NEW YORK (Reuters) - When equity markets shuddered last summer during the European debt crisis the smart money bought the weakness in a precursor to a big rally into 2012.
After easing off, those buyers are back in the market. That suggests the stocks rally may be about to take off again after renewed concerns over Europe pushed retail investors onto the sidelines in early February.
The question to ask about the smart money isn’t who, but when.
While the opening minutes of trading is dominated by retail investors reacting to morning news, it’s the close of the session that matters more. That’s when institutional investors who have spent the day digesting the data and headlines stake their claim.
“The smart money was buying heavily into last year’s weakness, and then stalled out towards the end of the year,” said Paul Hickey, an analyst at Bespoke Investment Group in Harrison, New York.
Hickey has compiled data on the first half hour and last hour of trading in the S&P 500. His figures show late-day traders started to buy from summer of 2011, a precursor to a big market rally later in the year.
The late-day buying by the smart money that began in the middle of 2011 preceded a near 30 percent rally in the S&P 500 that began in October.
After a period of stagnation by the so-called smart money, their performance has picked up again of late - and can be viewed as a leading indicator for the overall market.
“In the last several days the smart money has perked up again and actually made a new high for the first time since October 21,” he said.
GRAPHIC: Bespoke smart money data: link.reuters.com/cus66s
Around 20 percent of the trading volume in S&P 500 stocks is concentrated in the last 30 minutes of trading, according to Credit Suisse. A further 10 percent is during the first hour.
Professional traders are keen to get the best price possible and often wait until the end of the day to get a better idea of where in the day’s trading cycle they are buying.
Their performance for institutions is often judged by comparing the price they pay for their target stock against the volume weighted average price (VWAP) for the day. This shows the price where the heaviest trading took place, and by waiting until the end of the day traders can judge how their trades will compare to daily VWAP.
“We’ve had days when we were down early and then we had late day rallies and that’s generally pretty supportive of smart money,” said Jack Ablin, chief investment officer at Harris Private Bank in Chicago. who oversees more than $50 billion.
One new wrinkle in daily activity, however, is the close of European markets at 11:30 a.m. ET. Of late, the U.S. stock market has tended to rise after that market closes and news from the region diminishes.
David Lutz, managing director of trading at Stifel Nicolaus Capital Markets, Baltimore, has been keeping tabs on the trend. By his calculations, as of Thursday 26, of the last 30 trading days, the market has ended higher after the European markets close.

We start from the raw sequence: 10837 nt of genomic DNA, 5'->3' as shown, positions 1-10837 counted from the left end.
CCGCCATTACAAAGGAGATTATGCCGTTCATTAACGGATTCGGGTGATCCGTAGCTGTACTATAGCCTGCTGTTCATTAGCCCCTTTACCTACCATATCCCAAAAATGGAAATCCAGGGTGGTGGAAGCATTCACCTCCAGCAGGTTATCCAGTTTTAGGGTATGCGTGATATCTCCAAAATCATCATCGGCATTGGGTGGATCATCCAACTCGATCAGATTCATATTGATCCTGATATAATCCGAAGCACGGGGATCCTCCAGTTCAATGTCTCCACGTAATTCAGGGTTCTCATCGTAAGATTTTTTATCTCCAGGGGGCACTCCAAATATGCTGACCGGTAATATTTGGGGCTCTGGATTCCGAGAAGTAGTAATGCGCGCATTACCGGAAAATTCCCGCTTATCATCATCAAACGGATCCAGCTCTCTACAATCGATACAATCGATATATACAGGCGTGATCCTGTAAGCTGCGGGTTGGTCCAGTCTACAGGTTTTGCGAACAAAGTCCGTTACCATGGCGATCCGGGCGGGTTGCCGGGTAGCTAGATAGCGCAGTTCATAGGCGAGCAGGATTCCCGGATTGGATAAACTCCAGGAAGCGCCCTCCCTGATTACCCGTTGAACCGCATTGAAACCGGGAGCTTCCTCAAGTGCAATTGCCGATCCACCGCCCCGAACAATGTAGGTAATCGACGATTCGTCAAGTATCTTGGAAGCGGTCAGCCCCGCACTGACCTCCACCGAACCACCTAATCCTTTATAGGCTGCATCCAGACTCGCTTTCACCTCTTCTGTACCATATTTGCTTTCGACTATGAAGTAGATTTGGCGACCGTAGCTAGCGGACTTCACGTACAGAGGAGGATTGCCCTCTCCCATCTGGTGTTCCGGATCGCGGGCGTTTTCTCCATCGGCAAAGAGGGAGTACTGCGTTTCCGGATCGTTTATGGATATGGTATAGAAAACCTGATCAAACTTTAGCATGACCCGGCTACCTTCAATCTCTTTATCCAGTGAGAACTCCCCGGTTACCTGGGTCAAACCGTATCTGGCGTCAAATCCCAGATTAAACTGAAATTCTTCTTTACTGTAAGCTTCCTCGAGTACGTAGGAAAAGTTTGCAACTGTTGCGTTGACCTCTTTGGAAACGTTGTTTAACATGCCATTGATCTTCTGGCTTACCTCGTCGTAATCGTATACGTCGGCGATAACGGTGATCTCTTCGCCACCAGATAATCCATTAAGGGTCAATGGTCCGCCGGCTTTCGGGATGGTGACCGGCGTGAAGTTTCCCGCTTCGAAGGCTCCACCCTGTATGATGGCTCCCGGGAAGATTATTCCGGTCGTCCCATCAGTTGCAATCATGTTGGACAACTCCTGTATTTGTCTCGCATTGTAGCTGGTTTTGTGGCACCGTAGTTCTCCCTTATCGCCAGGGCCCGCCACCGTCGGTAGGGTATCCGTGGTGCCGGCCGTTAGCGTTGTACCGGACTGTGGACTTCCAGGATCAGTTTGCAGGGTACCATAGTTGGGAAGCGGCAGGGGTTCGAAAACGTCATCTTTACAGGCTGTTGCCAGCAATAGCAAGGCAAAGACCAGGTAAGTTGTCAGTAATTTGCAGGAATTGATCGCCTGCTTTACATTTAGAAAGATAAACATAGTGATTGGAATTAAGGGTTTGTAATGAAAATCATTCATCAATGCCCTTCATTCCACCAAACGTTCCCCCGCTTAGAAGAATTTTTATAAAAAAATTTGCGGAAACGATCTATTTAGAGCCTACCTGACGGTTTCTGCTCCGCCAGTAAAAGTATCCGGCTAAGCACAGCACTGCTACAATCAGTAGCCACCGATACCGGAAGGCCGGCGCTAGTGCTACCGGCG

“A lot of people have been trading that trend,” said Lutz. “I think people have been a little bit cautious on their sell tickets on down mornings here in the U.S., anticipating some kind of pop later in the afternoon.”
“The worst thing a trader could do would be to blow out a big sell order at noon and watch the market rip north going into the bell, especially when we have statistics around it that are showing it’s not necessarily the smartest thing to do,” he said.
If avoiding getting blindsided by news from Europe is the reason for the dislocation between the open and the close, it suggests additional caution by traders, who remain concerned about what is called “tail risk” - the unknown surprise factor.
“We could have a huge downdraft off the simplest bad news,” said Brian Battle, vice president of trading at Performance Trust Capital Partners in Chicago.
Markets can move late and fast for other reasons, too. In less than an hour on October 4 the U.S. stock market surged 4 percent into the close, with an explosion of algorithmic trading cited for the move.
Some question the validity of the smart-money approach altogether. In an age of 24-hour news, gone are the days when investors just looked at the morning paper and nightly TV news.
“Now that we get news by the second we not only react but overreact throughout the day,” said Marc Pado, U.S. market strategist at DowBull.com in San Francisco.
Still, sharp late-day moves suggest institutional interest with the muscle to move the market at its busiest time. If these buyers are as shrewd as they were last year, the rally may have some juice left.
“Generally speaking it’s a good leading indicator,” said Ablin.
Additional reporting By Ryan Vlastelica